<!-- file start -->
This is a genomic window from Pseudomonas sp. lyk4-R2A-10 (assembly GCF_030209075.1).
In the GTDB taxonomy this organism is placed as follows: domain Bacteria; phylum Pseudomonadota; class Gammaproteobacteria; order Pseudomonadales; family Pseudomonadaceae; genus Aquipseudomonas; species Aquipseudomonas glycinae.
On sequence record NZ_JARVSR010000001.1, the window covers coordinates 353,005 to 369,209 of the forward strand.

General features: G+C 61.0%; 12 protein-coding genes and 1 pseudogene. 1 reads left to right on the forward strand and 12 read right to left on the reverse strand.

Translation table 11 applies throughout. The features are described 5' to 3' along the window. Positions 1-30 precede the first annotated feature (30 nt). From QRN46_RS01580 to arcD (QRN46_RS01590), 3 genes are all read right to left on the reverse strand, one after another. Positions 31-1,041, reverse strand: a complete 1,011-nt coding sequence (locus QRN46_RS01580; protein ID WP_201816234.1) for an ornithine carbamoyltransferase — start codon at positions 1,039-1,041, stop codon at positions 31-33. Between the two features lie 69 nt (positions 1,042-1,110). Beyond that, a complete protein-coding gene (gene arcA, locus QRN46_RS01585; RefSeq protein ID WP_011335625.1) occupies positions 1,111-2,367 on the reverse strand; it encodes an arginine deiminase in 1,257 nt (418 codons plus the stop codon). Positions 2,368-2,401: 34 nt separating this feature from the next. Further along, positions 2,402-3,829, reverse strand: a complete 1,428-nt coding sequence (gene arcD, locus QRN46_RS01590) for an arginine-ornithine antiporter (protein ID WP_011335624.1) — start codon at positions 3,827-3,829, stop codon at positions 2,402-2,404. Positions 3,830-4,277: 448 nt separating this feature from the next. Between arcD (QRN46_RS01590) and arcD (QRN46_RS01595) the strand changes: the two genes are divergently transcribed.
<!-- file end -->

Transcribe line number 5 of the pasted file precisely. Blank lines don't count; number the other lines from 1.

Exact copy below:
Translation table 11 applies throughout. The features are described 5' to 3' along the window. Positions 1-30 precede the first annotated feature (30 nt). From QRN46_RS01580 to arcD (QRN46_RS01590), 3 genes are all read right to left on the reverse strand, one after another. Positions 31-1,041, reverse strand: a complete 1,011-nt coding sequence (locus QRN46_RS01580; protein ID WP_201816234.1) for an ornithine carbamoyltransferase — start codon at positions 1,039-1,041, stop codon at positions 31-33. Between the two features lie 69 nt (positions 1,042-1,110). Beyond that, a complete protein-coding gene (gene arcA, locus QRN46_RS01585; RefSeq protein ID WP_011335625.1) occupies positions 1,111-2,367 on the reverse strand; it encodes an arginine deiminase in 1,257 nt (418 codons plus the stop codon). Positions 2,368-2,401: 34 nt separating this feature from the next. Further along, positions 2,402-3,829, reverse strand: a complete 1,428-nt coding sequence (gene arcD, locus QRN46_RS01590) for an arginine-ornithine antiporter (protein ID WP_011335624.1) — start codon at positions 3,827-3,829, stop codon at positions 2,402-2,404. Positions 3,830-4,277: 448 nt separating this feature from the next. Between arcD (QRN46_RS01590) and arcD (QRN46_RS01595) the strand changes: the two genes are divergently transcribed.